German Chancellor Gerhard Schroeder has held his first exploratory talks with rival Angela Merkel aimed at breaking the political deadlock.
Mr Schroeder was buoyed by the SPD's poll comeback
Mrs Merkel's Christian Democrats (CDU) won Sunday's election, but the margin was too slim for them to govern alone.
She said she would hold further talks with Mr Schroeder, but spoke of "clear differences" between her CDU and his Social Democrats (SPD).
The rival leaders are each insisting on leading any future coalition.
Correspondents say a CDU-SPD "grand coalition" is still regarded as a likely outcome to the crisis - but the talks could take weeks.
The party leaders will meet again next Wednesday, Mrs Merkel said.
Speaking after Thursday's talks, SPD chairman Franz Muentefering said his party was keen to have more detailed talks with the CDU, but he stressed again that Mr Schroeder should remain chancellor.
1. Christian Democrats/Christian Social Union (CDU/CSU): 225
2. Social Democrats (SPD): 222
3. Free Democrats (FDP): 61
4. Left Party: 54
5. Greens: 51
The liberal Free Democrats (FDP), who came third, are traditional allies of the conservative CDU, while the Greens governed with the Social Democrats.
Both the FDP and Greens have said they are unlikely to switch allegiances.
Mr Schroeder argues that the conservative bloc is actually made up of two parties - the CDU and its Bavarian sister party, the Christian Social Union (CSU) - and that the Social Democrats are the strongest single party.
They should therefore nominate the next chancellor, he says.
This has angered the conservative camp, which has been accepted as a single bloc for decades and together received more votes than the Social Democrats.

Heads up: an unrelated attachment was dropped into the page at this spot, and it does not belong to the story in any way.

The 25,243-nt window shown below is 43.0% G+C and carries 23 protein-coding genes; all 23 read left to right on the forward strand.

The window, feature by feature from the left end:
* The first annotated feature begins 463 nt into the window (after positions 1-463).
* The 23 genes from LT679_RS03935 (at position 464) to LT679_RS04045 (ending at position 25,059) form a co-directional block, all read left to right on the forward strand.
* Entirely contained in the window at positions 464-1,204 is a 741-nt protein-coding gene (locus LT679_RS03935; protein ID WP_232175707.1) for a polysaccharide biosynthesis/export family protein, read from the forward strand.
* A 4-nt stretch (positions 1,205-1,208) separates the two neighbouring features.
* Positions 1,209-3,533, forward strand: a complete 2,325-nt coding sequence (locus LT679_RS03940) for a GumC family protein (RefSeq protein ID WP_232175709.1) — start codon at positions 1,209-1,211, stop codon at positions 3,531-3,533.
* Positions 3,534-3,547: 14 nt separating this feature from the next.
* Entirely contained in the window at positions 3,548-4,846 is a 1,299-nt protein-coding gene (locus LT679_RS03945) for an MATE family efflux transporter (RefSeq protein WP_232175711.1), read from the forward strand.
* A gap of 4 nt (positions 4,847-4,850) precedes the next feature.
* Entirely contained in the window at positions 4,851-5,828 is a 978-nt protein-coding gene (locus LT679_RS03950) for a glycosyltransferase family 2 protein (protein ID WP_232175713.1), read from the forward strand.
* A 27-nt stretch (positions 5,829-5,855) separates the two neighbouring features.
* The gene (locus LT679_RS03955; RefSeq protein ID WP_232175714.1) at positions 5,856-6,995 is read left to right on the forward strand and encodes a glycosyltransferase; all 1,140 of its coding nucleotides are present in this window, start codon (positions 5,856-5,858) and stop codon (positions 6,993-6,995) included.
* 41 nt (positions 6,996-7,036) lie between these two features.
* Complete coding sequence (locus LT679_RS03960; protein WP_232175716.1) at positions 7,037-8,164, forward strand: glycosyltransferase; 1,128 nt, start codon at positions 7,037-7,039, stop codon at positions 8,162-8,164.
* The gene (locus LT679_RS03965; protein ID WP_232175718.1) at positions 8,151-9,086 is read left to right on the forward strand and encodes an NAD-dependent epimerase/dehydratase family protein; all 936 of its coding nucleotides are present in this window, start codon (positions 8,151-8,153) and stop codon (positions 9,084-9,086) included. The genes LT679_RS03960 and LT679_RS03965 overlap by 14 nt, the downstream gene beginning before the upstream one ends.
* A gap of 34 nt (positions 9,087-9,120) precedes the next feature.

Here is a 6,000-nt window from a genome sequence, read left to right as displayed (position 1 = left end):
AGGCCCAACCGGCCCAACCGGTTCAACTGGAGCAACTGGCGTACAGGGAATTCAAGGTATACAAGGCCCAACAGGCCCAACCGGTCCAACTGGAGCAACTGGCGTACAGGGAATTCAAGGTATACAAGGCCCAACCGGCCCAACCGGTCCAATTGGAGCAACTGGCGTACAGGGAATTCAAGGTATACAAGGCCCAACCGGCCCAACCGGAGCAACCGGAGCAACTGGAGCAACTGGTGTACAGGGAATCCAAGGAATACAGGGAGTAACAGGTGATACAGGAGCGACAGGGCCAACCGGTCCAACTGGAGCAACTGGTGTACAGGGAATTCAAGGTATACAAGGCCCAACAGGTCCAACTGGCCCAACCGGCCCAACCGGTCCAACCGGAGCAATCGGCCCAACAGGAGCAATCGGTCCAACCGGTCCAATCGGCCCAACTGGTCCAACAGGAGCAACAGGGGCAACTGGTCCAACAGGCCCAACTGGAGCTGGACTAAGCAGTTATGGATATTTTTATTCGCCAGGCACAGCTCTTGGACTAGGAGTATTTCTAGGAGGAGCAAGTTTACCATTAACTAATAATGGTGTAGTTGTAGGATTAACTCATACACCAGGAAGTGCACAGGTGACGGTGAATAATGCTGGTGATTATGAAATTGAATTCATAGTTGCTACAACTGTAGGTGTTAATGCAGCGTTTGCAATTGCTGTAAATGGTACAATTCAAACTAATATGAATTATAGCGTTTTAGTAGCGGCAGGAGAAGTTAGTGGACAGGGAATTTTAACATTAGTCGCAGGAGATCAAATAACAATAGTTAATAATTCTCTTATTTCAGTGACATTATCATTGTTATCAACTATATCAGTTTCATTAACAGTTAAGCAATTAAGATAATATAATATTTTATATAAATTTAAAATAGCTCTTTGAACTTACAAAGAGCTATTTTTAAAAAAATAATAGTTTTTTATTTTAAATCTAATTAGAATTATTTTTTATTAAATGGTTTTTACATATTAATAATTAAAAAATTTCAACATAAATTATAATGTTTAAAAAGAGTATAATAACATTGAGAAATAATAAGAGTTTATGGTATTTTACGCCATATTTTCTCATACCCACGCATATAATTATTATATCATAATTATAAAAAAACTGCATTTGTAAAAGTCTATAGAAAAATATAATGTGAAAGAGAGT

One CDU leader, Friedbert Pflueger, accused the Social Democrats of "putsch-like" behaviour, using the German word for "coup d'etat".
Another, former interior minister Wolfgang Schaeuble, said the Social Democrats were displaying a "lack of democratic culture".
Angela Merkel ruled out a minority government for Germany
The CDU and SPD have been trying to woo smaller potential partners.
But both have ruled out any deal with the new Left party, which was created by disaffected SPD politicians and former East German communists.
Industry bosses have warned that a prolonged deadlock could damage the German economy.
If no deal is reached, another election may have to be held - probably in 2006.
Greens hold firm
On Wednesday, the Social Democrats held talks with their current partners in government, the Greens, over a future coalition.
But the Greens do not like the idea of the Social Democrats enticing the FDP into a coalition.
On Friday, the CDU will meet the Greens for coalition talks.
The co-chairman of the Greens, Reinhard Buetikofer, has said he cannot picture joining a coalition led by Mrs Merkel.
Mr Buetikofer said the Christian Democrats and Free Democrats both appear to be "searching for an auxiliary motor that would help them, with a majority in parliament, find a way into the chancellery for policies that did not win a majority from voters".
"We are not going to provide this back door," he said.